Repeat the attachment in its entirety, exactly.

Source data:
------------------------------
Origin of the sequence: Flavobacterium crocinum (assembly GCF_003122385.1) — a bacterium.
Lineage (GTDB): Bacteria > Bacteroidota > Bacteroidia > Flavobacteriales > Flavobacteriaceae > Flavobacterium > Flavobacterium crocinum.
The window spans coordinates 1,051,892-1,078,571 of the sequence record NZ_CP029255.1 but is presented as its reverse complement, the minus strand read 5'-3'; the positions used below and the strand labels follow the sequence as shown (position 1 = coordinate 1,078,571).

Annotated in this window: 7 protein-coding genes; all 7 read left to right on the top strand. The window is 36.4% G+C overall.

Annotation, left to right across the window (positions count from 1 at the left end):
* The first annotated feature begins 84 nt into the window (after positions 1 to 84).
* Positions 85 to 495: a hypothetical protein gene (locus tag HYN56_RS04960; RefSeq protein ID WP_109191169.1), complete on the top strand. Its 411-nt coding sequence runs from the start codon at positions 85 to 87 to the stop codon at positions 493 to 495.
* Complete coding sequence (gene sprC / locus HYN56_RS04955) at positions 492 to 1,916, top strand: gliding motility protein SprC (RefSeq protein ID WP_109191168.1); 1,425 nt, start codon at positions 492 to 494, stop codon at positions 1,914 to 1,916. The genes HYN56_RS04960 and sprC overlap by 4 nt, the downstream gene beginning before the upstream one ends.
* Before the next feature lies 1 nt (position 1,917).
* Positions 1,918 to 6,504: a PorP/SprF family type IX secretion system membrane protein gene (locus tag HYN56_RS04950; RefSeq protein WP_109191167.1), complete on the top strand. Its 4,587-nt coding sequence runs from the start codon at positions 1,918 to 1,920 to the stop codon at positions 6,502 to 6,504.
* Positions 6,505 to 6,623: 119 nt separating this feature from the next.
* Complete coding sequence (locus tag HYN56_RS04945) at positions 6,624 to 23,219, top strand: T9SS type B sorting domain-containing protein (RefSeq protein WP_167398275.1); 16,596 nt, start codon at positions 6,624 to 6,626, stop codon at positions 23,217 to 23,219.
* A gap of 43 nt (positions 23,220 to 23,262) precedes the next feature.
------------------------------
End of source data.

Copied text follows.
Origin of the sequence: Flavobacterium crocinum (assembly GCF_003122385.1) — a bacterium.
Lineage (GTDB): Bacteria > Bacteroidota > Bacteroidia > Flavobacteriales > Flavobacteriaceae > Flavobacterium > Flavobacterium crocinum.
The window spans coordinates 1,051,892-1,078,571 of the sequence record NZ_CP029255.1 but is presented as its reverse complement, the minus strand read 5'-3'; the positions used below and the strand labels follow the sequence as shown (position 1 = coordinate 1,078,571).

Annotated in this window: 7 protein-coding genes; all 7 read left to right on the top strand. The window is 36.4% G+C overall.

Annotation, left to right across the window (positions count from 1 at the left end):
* The first annotated feature begins 84 nt into the window (after positions 1 to 84).
* Positions 85 to 495: a hypothetical protein gene (locus tag HYN56_RS04960; RefSeq protein ID WP_109191169.1), complete on the top strand. Its 411-nt coding sequence runs from the start codon at positions 85 to 87 to the stop codon at positions 493 to 495.
* Complete coding sequence (gene sprC / locus HYN56_RS04955) at positions 492 to 1,916, top strand: gliding motility protein SprC (RefSeq protein ID WP_109191168.1); 1,425 nt, start codon at positions 492 to 494, stop codon at positions 1,914 to 1,916. The genes HYN56_RS04960 and sprC overlap by 4 nt, the downstream gene beginning before the upstream one ends.
* Before the next feature lies 1 nt (position 1,917).
* Positions 1,918 to 6,504: a PorP/SprF family type IX secretion system membrane protein gene (locus tag HYN56_RS04950; RefSeq protein WP_109191167.1), complete on the top strand. Its 4,587-nt coding sequence runs from the start codon at positions 1,918 to 1,920 to the stop codon at positions 6,502 to 6,504.
* Positions 6,505 to 6,623: 119 nt separating this feature from the next.
* Complete coding sequence (locus tag HYN56_RS04945) at positions 6,624 to 23,219, top strand: T9SS type B sorting domain-containing protein (RefSeq protein WP_167398275.1); 16,596 nt, start codon at positions 6,624 to 6,626, stop codon at positions 23,217 to 23,219.
* A gap of 43 nt (positions 23,220 to 23,262) precedes the next feature.